This sassy new weeknight strip featuring the creepy, kooky, mysterious and spooky clan serves up heaping helpings of pun-filled dialogue and surprisingly cool special effects for its debut on the Fox Family Channel. It’s campy and has a certain hyperkinetic energy that paints the enterprise as very much a live-action cartoon; that makes it a kick to watch once, but perhaps too broad to endure night after night.
The half-hour clearly tries to make up in pep and savvy wordplay what it lacks in soul. The 1960s edition was charming because it didn’t try to hit you over the head with too much and was therefore truer to the quirky spirit of Charles Addams’ vision. There is nothing subtle about this “The New Addams Family,” which tosses in everything but the kitchen wash basin and moves so rapidly that it should have its own Indy-style pit crew behind the scenes rather than a mere production team.
The characters are all there and all the actors are doing their best to impersonate their predecessors. Too often, they look to be imitating rather than acting, which is perhaps inevitable given that their characters are virtually woven into the American fabric.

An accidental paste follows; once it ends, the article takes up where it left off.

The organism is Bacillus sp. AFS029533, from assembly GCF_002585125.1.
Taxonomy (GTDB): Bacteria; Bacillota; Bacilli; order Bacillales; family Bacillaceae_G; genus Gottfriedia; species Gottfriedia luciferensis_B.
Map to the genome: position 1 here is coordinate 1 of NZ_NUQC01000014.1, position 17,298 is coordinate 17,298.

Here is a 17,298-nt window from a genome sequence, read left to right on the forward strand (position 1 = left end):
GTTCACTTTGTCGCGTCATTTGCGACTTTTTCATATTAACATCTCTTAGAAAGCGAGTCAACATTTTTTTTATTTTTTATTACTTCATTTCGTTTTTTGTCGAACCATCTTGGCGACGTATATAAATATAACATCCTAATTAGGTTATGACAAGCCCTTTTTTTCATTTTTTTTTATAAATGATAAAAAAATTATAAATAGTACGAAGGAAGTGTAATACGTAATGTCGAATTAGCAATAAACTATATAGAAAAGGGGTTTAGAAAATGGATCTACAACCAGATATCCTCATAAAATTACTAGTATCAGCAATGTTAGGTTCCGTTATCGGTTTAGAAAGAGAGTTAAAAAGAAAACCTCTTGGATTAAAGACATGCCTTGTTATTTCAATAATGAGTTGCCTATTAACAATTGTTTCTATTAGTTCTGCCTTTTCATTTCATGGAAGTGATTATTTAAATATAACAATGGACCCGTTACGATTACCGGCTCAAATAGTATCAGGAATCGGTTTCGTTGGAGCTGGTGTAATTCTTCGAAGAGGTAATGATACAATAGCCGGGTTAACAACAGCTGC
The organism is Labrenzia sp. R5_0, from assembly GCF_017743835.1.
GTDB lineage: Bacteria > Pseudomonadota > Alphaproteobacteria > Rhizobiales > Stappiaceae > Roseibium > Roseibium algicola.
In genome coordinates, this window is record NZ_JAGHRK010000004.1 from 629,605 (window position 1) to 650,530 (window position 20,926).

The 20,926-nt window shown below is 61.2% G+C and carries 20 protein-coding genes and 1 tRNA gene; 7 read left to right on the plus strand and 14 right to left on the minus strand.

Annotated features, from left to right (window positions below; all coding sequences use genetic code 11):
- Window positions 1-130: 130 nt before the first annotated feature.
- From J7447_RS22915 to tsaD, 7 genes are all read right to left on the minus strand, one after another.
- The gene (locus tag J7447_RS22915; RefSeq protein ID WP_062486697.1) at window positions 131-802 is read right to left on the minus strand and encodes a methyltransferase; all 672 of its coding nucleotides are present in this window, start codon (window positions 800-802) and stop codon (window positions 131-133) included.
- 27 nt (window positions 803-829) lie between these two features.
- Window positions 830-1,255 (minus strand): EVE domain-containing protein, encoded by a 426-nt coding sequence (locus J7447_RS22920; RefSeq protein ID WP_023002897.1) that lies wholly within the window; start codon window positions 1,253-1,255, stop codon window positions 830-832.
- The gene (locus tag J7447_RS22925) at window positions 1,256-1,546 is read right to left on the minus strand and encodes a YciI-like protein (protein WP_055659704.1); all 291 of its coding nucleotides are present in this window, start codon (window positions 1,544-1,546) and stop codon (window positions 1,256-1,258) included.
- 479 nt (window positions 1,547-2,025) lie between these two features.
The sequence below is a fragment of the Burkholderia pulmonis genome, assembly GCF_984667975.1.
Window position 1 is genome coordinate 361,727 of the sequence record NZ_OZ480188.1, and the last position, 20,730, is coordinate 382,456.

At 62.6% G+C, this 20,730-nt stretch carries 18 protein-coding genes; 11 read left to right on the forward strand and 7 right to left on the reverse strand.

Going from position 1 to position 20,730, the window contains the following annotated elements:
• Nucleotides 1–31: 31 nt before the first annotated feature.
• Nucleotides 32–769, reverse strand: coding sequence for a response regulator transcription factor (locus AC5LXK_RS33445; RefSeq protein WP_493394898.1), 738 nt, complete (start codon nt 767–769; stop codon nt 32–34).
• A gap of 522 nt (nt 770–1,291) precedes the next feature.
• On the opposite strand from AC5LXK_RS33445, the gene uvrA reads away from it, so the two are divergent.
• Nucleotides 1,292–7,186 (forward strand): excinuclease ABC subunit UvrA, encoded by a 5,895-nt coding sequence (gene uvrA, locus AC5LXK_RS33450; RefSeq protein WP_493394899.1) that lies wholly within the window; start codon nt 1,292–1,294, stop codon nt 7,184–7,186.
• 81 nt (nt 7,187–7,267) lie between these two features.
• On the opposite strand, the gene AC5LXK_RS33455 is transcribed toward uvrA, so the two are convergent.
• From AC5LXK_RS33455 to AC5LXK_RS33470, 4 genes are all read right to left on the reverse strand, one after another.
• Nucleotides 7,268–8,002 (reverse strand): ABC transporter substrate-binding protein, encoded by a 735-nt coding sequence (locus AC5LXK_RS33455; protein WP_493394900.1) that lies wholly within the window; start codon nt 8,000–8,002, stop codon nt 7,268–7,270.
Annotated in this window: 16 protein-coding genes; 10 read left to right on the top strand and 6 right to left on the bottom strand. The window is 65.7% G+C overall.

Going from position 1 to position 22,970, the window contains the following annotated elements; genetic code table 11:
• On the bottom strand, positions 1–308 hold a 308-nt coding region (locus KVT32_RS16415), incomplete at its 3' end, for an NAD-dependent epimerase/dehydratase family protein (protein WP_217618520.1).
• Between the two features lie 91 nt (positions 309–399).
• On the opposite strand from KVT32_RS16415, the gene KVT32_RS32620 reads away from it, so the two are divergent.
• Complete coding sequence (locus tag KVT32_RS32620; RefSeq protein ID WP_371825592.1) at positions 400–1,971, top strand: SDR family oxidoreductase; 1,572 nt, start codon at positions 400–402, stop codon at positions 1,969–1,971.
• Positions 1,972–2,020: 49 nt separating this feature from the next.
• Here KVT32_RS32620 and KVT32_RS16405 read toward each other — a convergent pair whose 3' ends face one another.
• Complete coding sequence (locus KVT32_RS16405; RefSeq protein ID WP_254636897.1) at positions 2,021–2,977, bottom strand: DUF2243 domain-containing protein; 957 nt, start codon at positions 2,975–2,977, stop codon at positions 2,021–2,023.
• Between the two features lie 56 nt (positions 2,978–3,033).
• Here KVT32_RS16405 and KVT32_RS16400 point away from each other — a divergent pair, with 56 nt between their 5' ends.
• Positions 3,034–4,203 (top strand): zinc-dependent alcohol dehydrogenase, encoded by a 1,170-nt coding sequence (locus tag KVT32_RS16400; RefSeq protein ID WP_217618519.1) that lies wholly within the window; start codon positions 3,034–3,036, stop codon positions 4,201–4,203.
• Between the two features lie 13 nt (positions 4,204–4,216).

Glenn Taranto’s cigar-chomping Gomez sounds like a virtual carbon copy of John Astin’s. Ellie Harvie’s embodiment of Morticia is appropriately slinky and somber, and Michael Roberds gives a particularly cloying Uncle Fester, while Lurch (John DeSantis) is muted.
The ever-menacing Wednesday Addams (Nicole Marie Fugere) has a guillotine at the head of her bed, and brother Pugsley (Brody Smith) has a bed that doubles as a stretching rack (every home should have one).
The opener — helmed by Mark Jean from a script by Rob Baird and Kelly Senecal — introduces the Addamses on Halloween Night. Guest starring Jerry Van Dyke, the seg is something of a “Home Alone” takeoff that gets things off to a frenetic start.
The second seg, in which Wednesday and Pugsley raise Morticia’s onetime suitor Vlad from the dead after 15 years, is more irreverent and entertaining. Turns out that Vlad wants to kill Gomez and take Morticia for his own, resulting in the following exchange:
Granmama (Betty Phillips): “Resurrection is easy. Getting rid of the living dead … that’s the tricky part.”
Wednesday: “That would explain Keith Richards.”
Cute stuff. That seg also offers some fun visual pranks with bodies being sliced in half and the like. But there’s only so much dialogue gymnastics one can do before it begins to grate, and this Canadian production, while often clever, can’t help but squeeze the life — or perhaps in this case, the death — out of the concept by milking it nightly.
The new series features a demented new theme song written by Vic Mizzy. Tech credits are dead on.